Alan Lewis, M.D., Ph.D.

Assistant Professor of Psychiatry and Behavioral Sciences

Dr. Alan Lewis completed his undergraduate degree in Chemistry at the University of Pennsylvania and received his MD and PhD as part of the Medical Scientist Training Program at Northwestern University. He then undertook residency training in psychiatry at Yale University, followed by a research fellowship with Dr. Marina Picciotto. After briefly joining the faculty at Yale, he moved to Vanderbilt in 2018, where he is Assistant Professor of Psychiatry and Behavioral Sciences and member of the Center for Cognitive Medicine. He is a diplomate of the American Board of Psychiatry and Neurobiology in General Psychiatry. Dr. Lewis's research focuses on understanding the neurobiology underlying cognitive and social impairments in neuropsychiatric disorders. He is particularly interested in neurodevelopmental disorders such as schizophrenia and autism and their effects on hippocampal function. 

Active Research Studies (

1) Effects of hippocampal hyperactivity on cognitive and social processes

A major goal of our lab's basic studies is to understand the circuit mechanisms underlying neuroimaging and other neurophysiological findings in patients. Several groups have reported that the anterior hippocampus in people with early psychosis or schizophrenia is hyperactive at baseline. We are interested in understanding how this baseline hyperactivity might influence and impair hippocampal-dependent cognitive processes. We are also interested in whether normalizing aberrant hyperactivity in circuits extending across the hippocampal longitudinal axis might improve learning and memory. To this end, we have focused on studying mossy cells of the ventral hippocampus. Mossy cells are a remarkably interesting glutamatergic neuron subtype located in the hilus of the dentate gyrus throughout the hippocampal dorsoventral axis. We have recently found that hyperactivation of ventral mossy cells impairs forms of dorsal hippocampal-dependent memory. Our future studies will explore how ventral mossy cell manipulations in disease models influence cognition.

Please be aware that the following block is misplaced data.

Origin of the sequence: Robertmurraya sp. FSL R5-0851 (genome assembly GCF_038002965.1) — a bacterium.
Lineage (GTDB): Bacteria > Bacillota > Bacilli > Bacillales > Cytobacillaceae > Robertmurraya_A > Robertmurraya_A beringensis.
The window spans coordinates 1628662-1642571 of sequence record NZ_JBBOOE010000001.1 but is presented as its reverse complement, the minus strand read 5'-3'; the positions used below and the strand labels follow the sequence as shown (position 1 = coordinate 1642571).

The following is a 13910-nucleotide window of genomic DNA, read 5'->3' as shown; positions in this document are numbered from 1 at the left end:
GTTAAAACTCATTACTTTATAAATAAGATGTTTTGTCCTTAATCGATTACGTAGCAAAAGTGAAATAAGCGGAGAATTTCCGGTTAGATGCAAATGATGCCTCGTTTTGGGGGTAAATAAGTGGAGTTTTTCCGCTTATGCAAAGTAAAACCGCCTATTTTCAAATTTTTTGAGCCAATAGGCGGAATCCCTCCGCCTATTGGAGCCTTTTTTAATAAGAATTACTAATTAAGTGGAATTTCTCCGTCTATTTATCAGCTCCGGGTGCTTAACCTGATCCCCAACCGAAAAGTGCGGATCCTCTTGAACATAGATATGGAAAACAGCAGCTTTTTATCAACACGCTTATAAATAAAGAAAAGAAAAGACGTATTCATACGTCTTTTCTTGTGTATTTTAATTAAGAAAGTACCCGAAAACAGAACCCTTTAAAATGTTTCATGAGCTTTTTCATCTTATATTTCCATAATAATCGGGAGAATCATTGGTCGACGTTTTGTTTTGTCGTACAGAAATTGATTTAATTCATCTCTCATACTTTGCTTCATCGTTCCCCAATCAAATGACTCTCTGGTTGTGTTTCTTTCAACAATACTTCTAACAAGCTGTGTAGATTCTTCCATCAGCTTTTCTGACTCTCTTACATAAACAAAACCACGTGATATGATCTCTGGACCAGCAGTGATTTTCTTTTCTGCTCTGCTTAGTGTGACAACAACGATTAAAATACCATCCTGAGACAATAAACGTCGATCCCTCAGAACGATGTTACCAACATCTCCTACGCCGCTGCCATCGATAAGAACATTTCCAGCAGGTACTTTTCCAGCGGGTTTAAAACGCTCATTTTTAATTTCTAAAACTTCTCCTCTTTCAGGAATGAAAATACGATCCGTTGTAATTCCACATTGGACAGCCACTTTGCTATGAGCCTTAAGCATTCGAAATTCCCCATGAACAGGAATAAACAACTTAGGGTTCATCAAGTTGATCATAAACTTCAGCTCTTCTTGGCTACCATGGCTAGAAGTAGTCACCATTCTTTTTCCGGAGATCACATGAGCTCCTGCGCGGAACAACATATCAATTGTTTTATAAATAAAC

2) Nicotinic receptors and social cognition

Building upon our studies of aggressive behavior in mouse models, we are testing whether nicotine, a drug that activates receptors called nicotinic acetylcholine receptors in the brain, improves the ability to make or withhold responses to faces that are either emotionally neutral or emotionally negative in a human clinical trial. This study tests whether the drug affects brain activity while making or withholding responses using electroencephalography. Previous studies in people with schizophrenia have shown that more errors in response to negative emotional cues are related to greater likelihood of impulsive aggressive behavior. Therefore, the aim of this study is to determine whether nicotine might be a new strategy to reduce aggressive behavior. We would like to enroll about 30 participants with schizophrenia and 30 healthy controls in this study at Vanderbilt.